Nothing says “let’s celebrate Halloween” more than watching a film based on spooky tales by master of horror, Edgar Allan Poe. The film adaptations of his work have always brought a level of comfort and that is no exception with the Italian anthology horror film, Two Evil Eyes. Directed by George A. Romero and Dario Argento, Two Evil Eyes divulges two macabre tales The Facts in the Case of Mr Valdemar and The Black Cat. Both of the stories adapted into this film are at times very different from the source material. However, the directors have firmly placed their mark on these stories, and when it comes to Poe’s work, it creates a unique viewing experience.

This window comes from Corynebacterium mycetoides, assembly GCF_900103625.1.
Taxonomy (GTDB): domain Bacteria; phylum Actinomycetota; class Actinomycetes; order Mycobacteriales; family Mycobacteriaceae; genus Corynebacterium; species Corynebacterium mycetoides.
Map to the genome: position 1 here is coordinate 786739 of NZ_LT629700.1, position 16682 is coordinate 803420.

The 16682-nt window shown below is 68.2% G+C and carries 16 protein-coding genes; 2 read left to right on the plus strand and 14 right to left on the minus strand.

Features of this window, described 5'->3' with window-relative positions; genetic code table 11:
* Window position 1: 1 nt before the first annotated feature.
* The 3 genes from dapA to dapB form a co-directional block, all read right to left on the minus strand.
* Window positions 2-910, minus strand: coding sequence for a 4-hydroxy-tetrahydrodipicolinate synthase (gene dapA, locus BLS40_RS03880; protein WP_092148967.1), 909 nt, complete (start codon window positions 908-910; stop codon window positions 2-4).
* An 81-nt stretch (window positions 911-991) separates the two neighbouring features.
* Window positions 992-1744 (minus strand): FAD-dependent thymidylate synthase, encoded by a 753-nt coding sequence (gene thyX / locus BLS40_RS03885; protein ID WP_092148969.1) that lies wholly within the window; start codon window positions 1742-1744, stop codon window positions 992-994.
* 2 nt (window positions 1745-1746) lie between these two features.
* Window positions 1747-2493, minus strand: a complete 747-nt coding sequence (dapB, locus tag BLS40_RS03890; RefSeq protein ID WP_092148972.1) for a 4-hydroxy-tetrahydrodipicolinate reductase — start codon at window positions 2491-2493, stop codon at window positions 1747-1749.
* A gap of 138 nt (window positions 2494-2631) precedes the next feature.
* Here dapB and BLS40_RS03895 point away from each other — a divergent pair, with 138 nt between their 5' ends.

Our first spooky tale is The Facts in the Case of Mr Valdemar and it’s very clear that one’s own guilt is a theme that is sewn into this horror piece. Jessica Valdemar (Adrienne Barbeau) is getting ready to liquidate her dying husband’s assets into cash. His lawyer Steven Pike (E.G. Marshall), is extremely sceptical about all of this, however he concedes to the apparent wishes of Ernest.

 

“Romero and Argento did something unique with Two Evil Eyes

 

Pike warns Jessica if Ernest (Bingo O’Malley) should die in the three-week waiting period for the transfer of his estate, he will contact the authorities. Now this is where the fun begins. Ernest dies. What should one do when they need to pretend someone is alive for several weeks? Put them in a large freezer in the basement, of course! Naturally, that sounds like a great idea, until Jessica and her lover Dr Robert Hoffman (Ramy Zada) can hear a lot of eerie moaning sounds coming from the very basement that the freezer is in. From that moment on, all bets are off and you are in for a morbid third act.